Wednesday, October 15, 2008

Who will economists vote for?

The title reflects a question that I have been asked several times by friends lately. I was surprised that anyone cared, but nonetheless, here is the answer -- it depends. OK, I know what you're thinking. That is the typical retort you might expect from an economist, but hear me out.

Much ado has been made of various lists of economists supporting Obama (click here) and those supporting McCain (click here). But a recent survey (click here) of over 500 economists drawn from a subset of members of the American Economic Association, indicated that "Not surprisingly, 88 percent of Democratic economists think Democratic Sen. Barack Obama would be best, while 80 percent of Republican economists pick Republican Sen. John McCain." So obviously, there is a strong correlation between favored economic policies and political pursausion.

Why does this matter? Well, for the most part, we need to understand where folks are coming from when we read or listen to them. To me, it is important to know enough to know the difference.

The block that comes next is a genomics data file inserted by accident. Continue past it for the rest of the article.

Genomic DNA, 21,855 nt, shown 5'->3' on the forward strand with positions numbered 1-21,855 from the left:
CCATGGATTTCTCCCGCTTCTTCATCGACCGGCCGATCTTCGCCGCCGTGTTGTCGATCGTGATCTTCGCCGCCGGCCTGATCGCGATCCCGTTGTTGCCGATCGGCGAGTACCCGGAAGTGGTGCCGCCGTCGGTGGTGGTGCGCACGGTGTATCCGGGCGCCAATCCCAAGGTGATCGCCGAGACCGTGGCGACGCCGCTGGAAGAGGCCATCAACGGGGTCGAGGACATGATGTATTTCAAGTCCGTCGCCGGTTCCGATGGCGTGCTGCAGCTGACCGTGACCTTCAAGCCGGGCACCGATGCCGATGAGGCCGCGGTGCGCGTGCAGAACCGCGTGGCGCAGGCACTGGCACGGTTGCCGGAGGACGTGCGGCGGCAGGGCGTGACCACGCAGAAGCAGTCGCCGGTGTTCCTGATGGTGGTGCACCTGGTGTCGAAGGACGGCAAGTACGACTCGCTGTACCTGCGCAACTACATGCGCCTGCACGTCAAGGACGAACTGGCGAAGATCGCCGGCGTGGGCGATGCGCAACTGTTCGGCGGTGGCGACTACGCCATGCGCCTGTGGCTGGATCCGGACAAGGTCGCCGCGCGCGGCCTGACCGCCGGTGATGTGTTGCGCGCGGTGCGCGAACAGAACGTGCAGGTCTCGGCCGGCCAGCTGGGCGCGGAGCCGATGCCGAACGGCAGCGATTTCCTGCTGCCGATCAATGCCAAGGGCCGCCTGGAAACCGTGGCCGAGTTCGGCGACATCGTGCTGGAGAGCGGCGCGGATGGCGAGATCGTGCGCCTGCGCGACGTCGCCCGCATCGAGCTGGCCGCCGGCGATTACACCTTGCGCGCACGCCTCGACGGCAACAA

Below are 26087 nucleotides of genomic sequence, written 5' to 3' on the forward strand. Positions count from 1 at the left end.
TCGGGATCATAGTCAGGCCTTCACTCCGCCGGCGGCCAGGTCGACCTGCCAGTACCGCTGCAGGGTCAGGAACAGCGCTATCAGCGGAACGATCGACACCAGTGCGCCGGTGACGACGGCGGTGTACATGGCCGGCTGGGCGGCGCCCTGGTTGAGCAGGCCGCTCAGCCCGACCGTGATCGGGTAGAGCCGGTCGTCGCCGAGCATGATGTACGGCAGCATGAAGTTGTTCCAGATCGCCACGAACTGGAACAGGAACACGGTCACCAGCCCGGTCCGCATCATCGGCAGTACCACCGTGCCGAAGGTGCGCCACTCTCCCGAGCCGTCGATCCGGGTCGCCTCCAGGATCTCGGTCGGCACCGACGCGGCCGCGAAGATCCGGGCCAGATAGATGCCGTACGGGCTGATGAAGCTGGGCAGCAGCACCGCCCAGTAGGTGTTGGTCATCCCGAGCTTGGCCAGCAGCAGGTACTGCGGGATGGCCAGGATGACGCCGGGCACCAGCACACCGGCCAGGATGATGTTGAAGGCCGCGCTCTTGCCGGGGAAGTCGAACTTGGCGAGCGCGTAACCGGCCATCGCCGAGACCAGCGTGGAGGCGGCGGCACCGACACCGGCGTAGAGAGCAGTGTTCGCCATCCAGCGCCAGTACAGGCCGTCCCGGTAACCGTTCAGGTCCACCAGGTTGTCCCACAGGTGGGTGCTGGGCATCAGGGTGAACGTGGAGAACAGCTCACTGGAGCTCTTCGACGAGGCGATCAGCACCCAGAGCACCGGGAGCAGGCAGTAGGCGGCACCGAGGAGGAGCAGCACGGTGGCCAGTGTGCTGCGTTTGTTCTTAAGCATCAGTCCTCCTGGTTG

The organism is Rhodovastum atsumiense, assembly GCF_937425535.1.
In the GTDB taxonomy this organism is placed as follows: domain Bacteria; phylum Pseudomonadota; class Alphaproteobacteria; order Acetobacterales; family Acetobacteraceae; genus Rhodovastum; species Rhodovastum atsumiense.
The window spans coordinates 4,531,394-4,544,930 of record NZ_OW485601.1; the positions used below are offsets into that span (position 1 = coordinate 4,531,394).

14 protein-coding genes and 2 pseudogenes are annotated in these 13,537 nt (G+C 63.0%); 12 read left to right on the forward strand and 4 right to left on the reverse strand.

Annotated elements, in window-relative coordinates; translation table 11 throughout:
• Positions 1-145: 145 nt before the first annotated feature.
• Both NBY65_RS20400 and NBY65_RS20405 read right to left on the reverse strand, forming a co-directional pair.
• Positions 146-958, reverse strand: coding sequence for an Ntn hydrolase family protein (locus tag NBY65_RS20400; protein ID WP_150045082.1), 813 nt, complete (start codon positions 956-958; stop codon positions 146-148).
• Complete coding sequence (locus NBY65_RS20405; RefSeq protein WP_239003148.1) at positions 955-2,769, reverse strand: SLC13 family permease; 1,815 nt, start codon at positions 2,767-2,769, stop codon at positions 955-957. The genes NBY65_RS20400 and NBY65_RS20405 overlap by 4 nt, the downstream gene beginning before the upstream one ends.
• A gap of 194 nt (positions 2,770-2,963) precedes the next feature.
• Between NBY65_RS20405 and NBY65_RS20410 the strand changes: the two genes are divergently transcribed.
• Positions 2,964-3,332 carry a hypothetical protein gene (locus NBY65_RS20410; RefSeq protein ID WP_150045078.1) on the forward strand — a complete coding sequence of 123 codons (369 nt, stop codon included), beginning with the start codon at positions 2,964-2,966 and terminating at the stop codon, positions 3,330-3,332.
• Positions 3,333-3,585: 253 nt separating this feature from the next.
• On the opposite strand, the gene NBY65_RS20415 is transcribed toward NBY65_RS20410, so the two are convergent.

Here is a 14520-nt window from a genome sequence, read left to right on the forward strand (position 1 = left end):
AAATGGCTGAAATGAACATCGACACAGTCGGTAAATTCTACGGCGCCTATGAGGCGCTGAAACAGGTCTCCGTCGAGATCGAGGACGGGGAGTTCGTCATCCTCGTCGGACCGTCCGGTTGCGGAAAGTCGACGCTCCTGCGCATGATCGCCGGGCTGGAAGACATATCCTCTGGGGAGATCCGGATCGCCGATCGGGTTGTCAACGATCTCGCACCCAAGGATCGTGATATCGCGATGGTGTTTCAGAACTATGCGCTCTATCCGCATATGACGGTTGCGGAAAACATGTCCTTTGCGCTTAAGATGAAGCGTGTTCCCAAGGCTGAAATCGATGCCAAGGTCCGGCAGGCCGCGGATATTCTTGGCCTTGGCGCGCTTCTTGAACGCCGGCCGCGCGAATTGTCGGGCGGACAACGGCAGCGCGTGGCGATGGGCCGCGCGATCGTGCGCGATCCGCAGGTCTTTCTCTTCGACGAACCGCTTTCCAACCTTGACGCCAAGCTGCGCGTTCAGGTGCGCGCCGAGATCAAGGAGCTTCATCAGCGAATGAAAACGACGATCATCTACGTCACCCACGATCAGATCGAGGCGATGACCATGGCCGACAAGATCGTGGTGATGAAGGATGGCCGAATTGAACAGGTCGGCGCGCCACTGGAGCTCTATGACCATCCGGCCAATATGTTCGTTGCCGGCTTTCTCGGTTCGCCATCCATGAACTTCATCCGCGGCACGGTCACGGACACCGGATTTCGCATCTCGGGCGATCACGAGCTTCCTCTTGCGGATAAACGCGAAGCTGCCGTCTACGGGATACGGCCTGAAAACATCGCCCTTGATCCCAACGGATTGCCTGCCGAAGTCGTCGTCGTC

For example, among the plethora of resources I consult each day, I regularly read the column in the NY Times of recent Nobel prize winner Paul Krugman (a very good Princeton economist) who has made no secret of his Democratic leanings. But I also read stuff from Martin Feldstein (another very good economist) who is a professor of economics at Harvard and President Emeritus of the National Bureau for Economic Research. Martin also happened to be Chairman of President Ronald Reagan’s Council of Economic Advisors, so obviously he has a Republican slant.

So when I read comments from these guys [and others], I can better understand WHY they they hold certain positions because I know from "whence they came," so to speak. The same holds true with mainstream media pundits as well. Unbiased commentary is a rarity, so it behooves us to, again, know enough to know the difference.

A mind is a terrible thing to waste! So read, listen, debate, evaluate, discern -- use your gray matter -- to decide where you stand. Because as the saying goes: "if you don't stand for something, you'll fall for anything!"

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